Rousseau's Confessions was the favourite book of both (as it was of Emerson), but George Eliot was never converted by the high priest of sentimentalism into a belief in human perfectibility and a return to nature.
His programme included the collective ownership of the means of production and the international association of labour, but when in June 1899 he entered Waldeck-Rousseau's cabinet of "republican defence" as minister of commerce he limited himself to practical reforms, devoting his attention to the improvement of the mercantile marine, to the development of trade, of technical education, of the postal system, and to the amelioration of the conditions of labour.
The love-sick mood and romantic temperament of the young Irishman found congenial soil in the wild surroundings of unexplored Canadian forests, and the enthusiasm thus engendered for the "natural" life of savagery may have been already fortified by study of Rousseau's writings, for which at a later period Lord Edward expressed his admiration.
He undoubtedly instigated D'Alembert to include a censure of the prohibition in his Encyclopedic article on "Geneva," a proceeding which provoked Rousseau's celebrated Lettre a D'Alembert sur les spectacles.
Rousseau's father Isaac was a watchmaker; his mother, Suzanne Bernard, was the daughter of a minister; she died in childbirth, and Rousseau, who was the second son, was brought up in a haphazard fashion, his father being dissipated, violenttempered and foolish.
In 1736 Madame de Warens, partly for Rousseau's health, took a country house, Les Charmettes, a, short distance from Chambery.
Up to this time - that is to say, till his thirty-third year - Rousseau's life, though continuously described by himself, was of the kind called subterranean, and the account of it must be taken with considerable allowances.
But he made himself happy with her, and (according to Rousseau's account, the accuracy of which has been questioned) five children were born to them, who were all consigned to the foundling hospital.
But Rousseau's shyness or his perversity (as before, probably both) made him disobey the command.
Rousseau, however, never saw any of the alleged children; and Mrs Macdonald has shown good cause for believing that their existence was a myth, an imposition on Rousseau's credulity, invented by Therese and her mother to make the tie more binding.
C11.) Rousseau's influence on French music was greater than might have been expected from his very imperfect education; in truth, he was a musician by natural instinct only, but his feeling for art was very strong, and, though capricious, based upon true perceptions of the good and beautiful.
Here he wrote La Nouvelle Heloise; here he indulged in the passion which that novel partly represents, his love for Madame d'Huodetot, sister-in-law of Madame d'Epinay, a lady young and amiable, but plain, who had a husband and a lover (St Lambert), and whom Rousseau's devotion seems to have partly pleased and partly annoyed.
Here too arose the obscure triangular quarrel between Diderot, Rousseau and Frederick Melchior Grimm, which ended Rousseau's sojourn at the Hermitage.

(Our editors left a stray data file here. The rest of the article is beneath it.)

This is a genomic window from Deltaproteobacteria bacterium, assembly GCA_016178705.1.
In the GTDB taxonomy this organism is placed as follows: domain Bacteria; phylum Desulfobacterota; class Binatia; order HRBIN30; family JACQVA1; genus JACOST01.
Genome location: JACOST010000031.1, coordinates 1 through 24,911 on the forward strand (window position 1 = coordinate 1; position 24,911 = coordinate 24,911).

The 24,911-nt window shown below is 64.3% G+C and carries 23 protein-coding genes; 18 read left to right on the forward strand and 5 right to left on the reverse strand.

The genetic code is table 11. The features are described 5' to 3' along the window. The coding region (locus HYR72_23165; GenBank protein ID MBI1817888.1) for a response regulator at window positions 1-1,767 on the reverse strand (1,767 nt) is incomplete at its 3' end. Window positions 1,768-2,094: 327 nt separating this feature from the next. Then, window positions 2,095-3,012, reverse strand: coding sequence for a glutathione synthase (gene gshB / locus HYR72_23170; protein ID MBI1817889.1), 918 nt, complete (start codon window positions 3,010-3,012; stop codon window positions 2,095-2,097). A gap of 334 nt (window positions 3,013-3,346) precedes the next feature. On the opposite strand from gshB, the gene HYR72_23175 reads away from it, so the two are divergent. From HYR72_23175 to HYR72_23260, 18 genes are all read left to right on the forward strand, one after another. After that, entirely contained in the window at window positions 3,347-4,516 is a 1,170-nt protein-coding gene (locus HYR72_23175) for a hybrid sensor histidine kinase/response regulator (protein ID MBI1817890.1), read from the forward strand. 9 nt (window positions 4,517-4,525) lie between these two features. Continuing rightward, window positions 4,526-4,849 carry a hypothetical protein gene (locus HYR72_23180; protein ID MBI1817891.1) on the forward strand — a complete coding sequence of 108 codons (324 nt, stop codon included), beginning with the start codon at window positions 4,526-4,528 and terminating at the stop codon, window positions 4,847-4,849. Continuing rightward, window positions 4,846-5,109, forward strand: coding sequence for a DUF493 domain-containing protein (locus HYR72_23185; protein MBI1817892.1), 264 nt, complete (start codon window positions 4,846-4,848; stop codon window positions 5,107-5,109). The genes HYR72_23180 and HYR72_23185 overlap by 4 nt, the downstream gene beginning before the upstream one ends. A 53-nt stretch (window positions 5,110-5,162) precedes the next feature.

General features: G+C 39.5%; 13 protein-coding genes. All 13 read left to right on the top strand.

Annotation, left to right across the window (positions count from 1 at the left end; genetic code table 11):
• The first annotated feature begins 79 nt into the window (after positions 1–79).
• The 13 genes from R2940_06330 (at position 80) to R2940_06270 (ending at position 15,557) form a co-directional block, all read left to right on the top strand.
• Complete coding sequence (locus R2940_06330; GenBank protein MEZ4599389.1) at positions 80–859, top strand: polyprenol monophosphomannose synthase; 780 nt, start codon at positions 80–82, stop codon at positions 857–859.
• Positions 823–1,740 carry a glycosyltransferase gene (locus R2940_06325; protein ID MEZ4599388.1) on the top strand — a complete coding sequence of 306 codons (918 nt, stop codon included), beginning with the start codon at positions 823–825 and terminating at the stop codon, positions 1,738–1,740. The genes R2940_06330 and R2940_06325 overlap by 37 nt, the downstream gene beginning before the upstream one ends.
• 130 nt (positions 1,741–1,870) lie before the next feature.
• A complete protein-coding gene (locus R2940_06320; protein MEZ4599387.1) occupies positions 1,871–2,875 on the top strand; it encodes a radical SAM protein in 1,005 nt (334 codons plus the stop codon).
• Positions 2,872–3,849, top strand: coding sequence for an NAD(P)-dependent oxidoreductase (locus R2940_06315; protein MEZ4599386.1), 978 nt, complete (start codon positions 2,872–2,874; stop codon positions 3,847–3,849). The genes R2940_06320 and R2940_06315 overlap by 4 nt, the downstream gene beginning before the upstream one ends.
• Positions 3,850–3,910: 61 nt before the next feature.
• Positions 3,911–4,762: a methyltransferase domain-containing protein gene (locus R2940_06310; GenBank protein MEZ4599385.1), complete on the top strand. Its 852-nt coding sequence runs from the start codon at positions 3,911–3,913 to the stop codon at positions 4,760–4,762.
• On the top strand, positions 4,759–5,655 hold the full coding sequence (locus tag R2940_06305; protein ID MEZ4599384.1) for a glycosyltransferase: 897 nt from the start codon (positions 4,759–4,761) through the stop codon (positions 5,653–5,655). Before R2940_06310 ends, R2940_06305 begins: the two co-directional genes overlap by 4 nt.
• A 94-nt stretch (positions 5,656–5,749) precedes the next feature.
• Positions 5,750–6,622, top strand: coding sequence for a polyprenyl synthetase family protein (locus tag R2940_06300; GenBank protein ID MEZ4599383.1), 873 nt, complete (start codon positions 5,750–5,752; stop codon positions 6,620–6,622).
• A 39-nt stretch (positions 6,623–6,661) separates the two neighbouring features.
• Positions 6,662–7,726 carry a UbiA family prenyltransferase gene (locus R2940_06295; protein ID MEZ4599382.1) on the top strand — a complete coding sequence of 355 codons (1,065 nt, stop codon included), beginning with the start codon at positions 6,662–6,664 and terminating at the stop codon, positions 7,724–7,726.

Hitherto Rousseau's behaviour had frequently made him enemies, but his writings had for the most part made him friends.
The popular air known as "Rousseau's Dream" is not contained in this collection, and cannot be traced back farther than J.
Rousseau's reputation was now higher than ever, but the term of the comparative prosperity which he had enjoyed for nearly ten years was at hand.
Therese travelled separately, and was entrusted to the charge of James Boswell, who had already made Rousseau's acquaintance.
Finally he quarrelled with Hume because the latter would not acknowledge all his own friends and Rousseau's supposed enemies of the philosophe circle to be rascals.
Many of the best-known stories of Rousseau's life date from this last time, when he was tolerably accessible to visitors, though clearly half-insane.
In December 1897 Rousseau's coffin in the Pantheon was opened, and M.
- The dates of most of Rousseau's works published during his lifetime have been given above.
D'Epinay's Memoirs as coloured, if not actually dictated, by the malevolent attitude of Grimm and Diderot; and her study of the documents undoubtedly qualifies a good many of the assumptions that have been made on the strength of evidence which is at least tainted by contemporary prejudice, and leaves the way open for an interpretation of the facts which would reconcile Rousseau's character as a writer with his actions as a man.
Unfortunately for the consistency of historical writing, the view taken of Rousseau's biography affects those of Grimm, Diderot, Mme.
D'Epinay and others, and while Mrs Macdonald's researches have done much to suggest a rehabilitation of Rousseau's veracity they have not definitely been accepted to an extent which would justify the rewriting of these other lives in her sense.
For further particulars as to his life and doctrines see Grimm's Correspondance litteraire, &c. (1813); Rousseau's Confessions; Morellet's Memoires (1, 821); Madame de Geniis, Les Diners du Baron Holbach; Madame d'Epinay's Memoires; Avezac-Lavigne, Diderot et la societe du Baron d'Holbach (1875), and Morley's Diderot (1878).
"Rousseau's Contrat Social," said the vicomte with a tolerant smile.
Thus in a time of trouble ever memorable to him after the birth of their first child who was delicate, when they had to change the wet nurse three times and Natasha fell ill from despair, Pierre one day told her of Rousseau's view, with which he quite agreed, that to have a wet nurse is unnatural and harmful.